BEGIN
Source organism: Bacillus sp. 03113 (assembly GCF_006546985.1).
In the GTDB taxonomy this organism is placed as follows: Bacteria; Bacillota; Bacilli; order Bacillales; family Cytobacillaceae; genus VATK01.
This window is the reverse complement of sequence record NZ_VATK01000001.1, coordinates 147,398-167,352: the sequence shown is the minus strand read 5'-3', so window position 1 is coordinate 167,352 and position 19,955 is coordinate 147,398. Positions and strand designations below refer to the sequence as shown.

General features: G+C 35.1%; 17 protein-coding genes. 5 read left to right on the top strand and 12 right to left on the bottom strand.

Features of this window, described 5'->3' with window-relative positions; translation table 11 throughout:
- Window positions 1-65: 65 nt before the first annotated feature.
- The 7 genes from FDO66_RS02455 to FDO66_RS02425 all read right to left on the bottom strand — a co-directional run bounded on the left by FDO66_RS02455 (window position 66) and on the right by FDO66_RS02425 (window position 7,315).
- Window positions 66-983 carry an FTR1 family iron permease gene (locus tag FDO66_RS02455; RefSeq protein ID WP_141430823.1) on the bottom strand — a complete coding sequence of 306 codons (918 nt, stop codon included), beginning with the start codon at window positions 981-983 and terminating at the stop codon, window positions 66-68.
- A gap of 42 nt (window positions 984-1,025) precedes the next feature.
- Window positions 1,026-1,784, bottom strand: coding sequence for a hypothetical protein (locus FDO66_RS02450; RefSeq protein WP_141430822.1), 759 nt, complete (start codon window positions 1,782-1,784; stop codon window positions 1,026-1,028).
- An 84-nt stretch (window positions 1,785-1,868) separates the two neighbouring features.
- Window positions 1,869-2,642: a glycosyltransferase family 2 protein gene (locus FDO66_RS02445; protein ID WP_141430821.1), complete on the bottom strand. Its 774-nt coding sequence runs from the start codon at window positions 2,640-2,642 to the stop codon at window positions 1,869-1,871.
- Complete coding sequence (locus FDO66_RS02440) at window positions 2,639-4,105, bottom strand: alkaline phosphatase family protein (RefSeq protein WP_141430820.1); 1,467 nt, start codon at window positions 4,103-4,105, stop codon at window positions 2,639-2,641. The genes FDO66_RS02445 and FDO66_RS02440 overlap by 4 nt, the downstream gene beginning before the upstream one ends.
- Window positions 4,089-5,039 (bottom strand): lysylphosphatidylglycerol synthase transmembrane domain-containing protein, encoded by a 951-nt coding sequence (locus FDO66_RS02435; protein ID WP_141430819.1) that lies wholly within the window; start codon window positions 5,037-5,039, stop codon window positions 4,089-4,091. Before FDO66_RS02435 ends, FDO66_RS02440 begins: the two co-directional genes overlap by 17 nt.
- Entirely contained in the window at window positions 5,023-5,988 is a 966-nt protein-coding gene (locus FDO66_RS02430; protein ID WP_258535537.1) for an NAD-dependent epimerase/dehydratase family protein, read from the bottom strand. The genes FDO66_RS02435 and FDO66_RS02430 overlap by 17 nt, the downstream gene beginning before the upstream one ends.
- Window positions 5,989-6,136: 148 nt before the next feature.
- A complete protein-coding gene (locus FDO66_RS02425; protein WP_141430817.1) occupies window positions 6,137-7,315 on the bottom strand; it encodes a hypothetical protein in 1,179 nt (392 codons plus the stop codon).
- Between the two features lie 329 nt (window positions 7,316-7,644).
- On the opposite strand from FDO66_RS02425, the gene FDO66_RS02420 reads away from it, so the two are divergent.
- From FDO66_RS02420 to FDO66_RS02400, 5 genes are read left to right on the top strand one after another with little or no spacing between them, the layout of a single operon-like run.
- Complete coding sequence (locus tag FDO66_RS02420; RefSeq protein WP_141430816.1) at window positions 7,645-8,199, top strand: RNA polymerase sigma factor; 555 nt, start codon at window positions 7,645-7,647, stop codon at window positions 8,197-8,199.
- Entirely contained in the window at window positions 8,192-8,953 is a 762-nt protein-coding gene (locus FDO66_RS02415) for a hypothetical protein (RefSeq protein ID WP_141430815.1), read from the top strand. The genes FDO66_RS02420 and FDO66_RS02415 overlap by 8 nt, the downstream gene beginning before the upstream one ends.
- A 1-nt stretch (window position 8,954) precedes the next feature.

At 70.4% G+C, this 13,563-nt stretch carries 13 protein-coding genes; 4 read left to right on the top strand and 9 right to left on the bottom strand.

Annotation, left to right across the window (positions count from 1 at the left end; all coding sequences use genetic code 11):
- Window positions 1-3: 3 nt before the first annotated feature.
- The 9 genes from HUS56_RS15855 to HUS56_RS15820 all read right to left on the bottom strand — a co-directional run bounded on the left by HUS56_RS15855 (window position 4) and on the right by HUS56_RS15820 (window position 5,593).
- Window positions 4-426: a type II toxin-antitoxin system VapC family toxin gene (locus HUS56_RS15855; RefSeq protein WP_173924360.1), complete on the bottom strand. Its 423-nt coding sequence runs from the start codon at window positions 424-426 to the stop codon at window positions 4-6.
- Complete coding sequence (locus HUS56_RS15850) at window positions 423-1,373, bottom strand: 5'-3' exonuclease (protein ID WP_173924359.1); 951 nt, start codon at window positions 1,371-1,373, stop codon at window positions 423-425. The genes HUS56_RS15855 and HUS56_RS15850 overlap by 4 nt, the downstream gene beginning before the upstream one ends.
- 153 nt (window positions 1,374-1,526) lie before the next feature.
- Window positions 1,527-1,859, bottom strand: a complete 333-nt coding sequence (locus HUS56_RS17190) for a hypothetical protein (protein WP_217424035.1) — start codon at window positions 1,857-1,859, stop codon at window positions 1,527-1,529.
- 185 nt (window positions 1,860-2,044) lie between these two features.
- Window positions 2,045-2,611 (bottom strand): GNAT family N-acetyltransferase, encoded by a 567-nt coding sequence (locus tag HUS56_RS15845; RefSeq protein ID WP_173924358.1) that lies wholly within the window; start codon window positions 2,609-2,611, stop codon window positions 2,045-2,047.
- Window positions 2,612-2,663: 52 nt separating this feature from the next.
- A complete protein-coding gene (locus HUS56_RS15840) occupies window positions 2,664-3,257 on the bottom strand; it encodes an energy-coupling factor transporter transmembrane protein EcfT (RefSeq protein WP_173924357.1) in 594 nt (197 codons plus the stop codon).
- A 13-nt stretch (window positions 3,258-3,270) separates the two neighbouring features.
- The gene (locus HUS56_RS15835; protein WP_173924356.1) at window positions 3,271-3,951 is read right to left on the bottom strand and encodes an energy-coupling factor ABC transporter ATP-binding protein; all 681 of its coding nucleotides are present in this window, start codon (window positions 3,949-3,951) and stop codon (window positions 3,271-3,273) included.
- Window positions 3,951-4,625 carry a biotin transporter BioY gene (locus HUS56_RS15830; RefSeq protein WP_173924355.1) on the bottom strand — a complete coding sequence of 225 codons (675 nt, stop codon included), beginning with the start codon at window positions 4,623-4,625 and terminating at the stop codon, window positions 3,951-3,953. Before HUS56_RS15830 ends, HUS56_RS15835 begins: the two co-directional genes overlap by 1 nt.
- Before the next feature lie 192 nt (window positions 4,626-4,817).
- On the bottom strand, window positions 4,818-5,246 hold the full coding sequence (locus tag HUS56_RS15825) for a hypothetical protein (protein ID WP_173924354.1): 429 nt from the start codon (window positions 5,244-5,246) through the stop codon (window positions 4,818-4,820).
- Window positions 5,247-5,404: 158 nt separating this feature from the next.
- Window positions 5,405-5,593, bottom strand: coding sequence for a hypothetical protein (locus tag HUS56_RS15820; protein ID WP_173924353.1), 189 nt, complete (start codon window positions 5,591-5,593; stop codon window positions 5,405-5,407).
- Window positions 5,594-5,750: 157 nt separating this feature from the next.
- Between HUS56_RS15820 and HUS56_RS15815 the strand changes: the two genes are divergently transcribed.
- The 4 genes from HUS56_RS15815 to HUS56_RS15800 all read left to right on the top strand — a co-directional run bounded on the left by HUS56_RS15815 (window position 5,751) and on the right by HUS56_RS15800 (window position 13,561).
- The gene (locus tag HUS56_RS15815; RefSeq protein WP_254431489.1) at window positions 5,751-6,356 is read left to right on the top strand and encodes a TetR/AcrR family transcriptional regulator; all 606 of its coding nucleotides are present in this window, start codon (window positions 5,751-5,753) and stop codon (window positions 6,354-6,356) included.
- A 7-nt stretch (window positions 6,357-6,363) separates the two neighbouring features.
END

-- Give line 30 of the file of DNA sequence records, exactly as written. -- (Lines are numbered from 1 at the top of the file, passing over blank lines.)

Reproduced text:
- 153 nt (window positions 1,374-1,526) lie before the next feature.